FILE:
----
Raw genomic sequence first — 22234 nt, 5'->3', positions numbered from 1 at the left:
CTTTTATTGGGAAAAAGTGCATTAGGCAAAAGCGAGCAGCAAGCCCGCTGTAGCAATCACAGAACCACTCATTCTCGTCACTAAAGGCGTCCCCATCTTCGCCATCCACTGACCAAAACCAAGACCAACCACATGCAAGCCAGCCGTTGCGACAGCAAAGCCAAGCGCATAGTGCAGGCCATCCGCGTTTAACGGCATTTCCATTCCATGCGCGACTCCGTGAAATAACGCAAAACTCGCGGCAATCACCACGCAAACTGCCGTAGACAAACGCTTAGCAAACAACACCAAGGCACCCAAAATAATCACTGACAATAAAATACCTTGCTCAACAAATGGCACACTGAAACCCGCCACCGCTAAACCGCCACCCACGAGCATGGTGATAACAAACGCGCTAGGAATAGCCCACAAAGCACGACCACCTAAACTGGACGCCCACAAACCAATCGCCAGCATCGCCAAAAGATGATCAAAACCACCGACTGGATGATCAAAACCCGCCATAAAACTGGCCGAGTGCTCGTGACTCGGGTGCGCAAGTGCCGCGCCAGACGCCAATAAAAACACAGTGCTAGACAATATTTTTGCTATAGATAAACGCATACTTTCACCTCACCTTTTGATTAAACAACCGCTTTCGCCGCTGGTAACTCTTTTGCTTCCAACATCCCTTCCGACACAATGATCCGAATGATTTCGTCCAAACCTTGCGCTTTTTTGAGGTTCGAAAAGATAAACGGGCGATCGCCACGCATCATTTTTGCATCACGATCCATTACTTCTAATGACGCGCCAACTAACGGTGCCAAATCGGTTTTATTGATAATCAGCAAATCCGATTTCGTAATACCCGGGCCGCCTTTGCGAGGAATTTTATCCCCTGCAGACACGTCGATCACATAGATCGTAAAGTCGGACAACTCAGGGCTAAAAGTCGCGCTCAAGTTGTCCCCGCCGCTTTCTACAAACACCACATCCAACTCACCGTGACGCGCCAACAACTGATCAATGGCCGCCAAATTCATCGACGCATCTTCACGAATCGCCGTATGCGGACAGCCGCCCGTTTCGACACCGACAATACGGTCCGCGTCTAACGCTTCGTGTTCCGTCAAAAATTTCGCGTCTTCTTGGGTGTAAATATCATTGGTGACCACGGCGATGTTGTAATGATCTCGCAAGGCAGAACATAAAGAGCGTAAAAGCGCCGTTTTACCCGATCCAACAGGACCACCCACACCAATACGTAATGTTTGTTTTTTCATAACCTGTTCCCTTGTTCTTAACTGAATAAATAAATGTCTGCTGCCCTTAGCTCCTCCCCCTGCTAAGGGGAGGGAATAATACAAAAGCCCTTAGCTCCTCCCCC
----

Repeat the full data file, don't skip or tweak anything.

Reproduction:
Raw genomic sequence first — 22234 nt, 5'->3', positions numbered from 1 at the left:
CTTTTATTGGGAAAAAGTGCATTAGGCAAAAGCGAGCAGCAAGCCCGCTGTAGCAATCACAGAACCACTCATTCTCGTCACTAAAGGCGTCCCCATCTTCGCCATCCACTGACCAAAACCAAGACCAACCACATGCAAGCCAGCCGTTGCGACAGCAAAGCCAAGCGCATAGTGCAGGCCATCCGCGTTTAACGGCATTTCCATTCCATGCGCGACTCCGTGAAATAACGCAAAACTCGCGGCAATCACCACGCAAACTGCCGTAGACAAACGCTTAGCAAACAACACCAAGGCACCCAAAATAATCACTGACAATAAAATACCTTGCTCAACAAATGGCACACTGAAACCCGCCACCGCTAAACCGCCACCCACGAGCATGGTGATAACAAACGCGCTAGGAATAGCCCACAAAGCACGACCACCTAAACTGGACGCCCACAAACCAATCGCCAGCATCGCCAAAAGATGATCAAAACCACCGACTGGATGATCAAAACCCGCCATAAAACTGGCCGAGTGCTCGTGACTCGGGTGCGCAAGTGCCGCGCCAGACGCCAATAAAAACACAGTGCTAGACAATATTTTTGCTATAGATAAACGCATACTTTCACCTCACCTTTTGATTAAACAACCGCTTTCGCCGCTGGTAACTCTTTTGCTTCCAACATCCCTTCCGACACAATGATCCGAATGATTTCGTCCAAACCTTGCGCTTTTTTGAGGTTCGAAAAGATAAACGGGCGATCGCCACGCATCATTTTTGCATCACGATCCATTACTTCTAATGACGCGCCAACTAACGGTGCCAAATCGGTTTTATTGATAATCAGCAAATCCGATTTCGTAATACCCGGGCCGCCTTTGCGAGGAATTTTATCCCCTGCAGACACGTCGATCACATAGATCGTAAAGTCGGACAACTCAGGGCTAAAAGTCGCGCTCAAGTTGTCCCCGCCGCTTTCTACAAACACCACATCCAACTCACCGTGACGCGCCAACAACTGATCAATGGCCGCCAAATTCATCGACGCATCTTCACGAATCGCCGTATGCGGACAGCCGCCCGTTTCGACACCGACAATACGGTCCGCGTCTAACGCTTCGTGTTCCGTCAAAAATTTCGCGTCTTCTTGGGTGTAAATATCATTGGTGACCACGGCGATGTTGTAATGATCTCGCAAGGCAGAACATAAAGAGCGTAAAAGCGCCGTTTTACCCGATCCAACAGGACCACCCACACCAATACGTAATGTTTGTTTTTTCATAACCTGTTCCCTTGTTCTTAACTGAATAAATAAATGTCTGCTGCCCTTAGCTCCTCCCCCTGCTAAGGGGAGGGAATAATACAAAAGCCCTTAGCTCCTCCCCC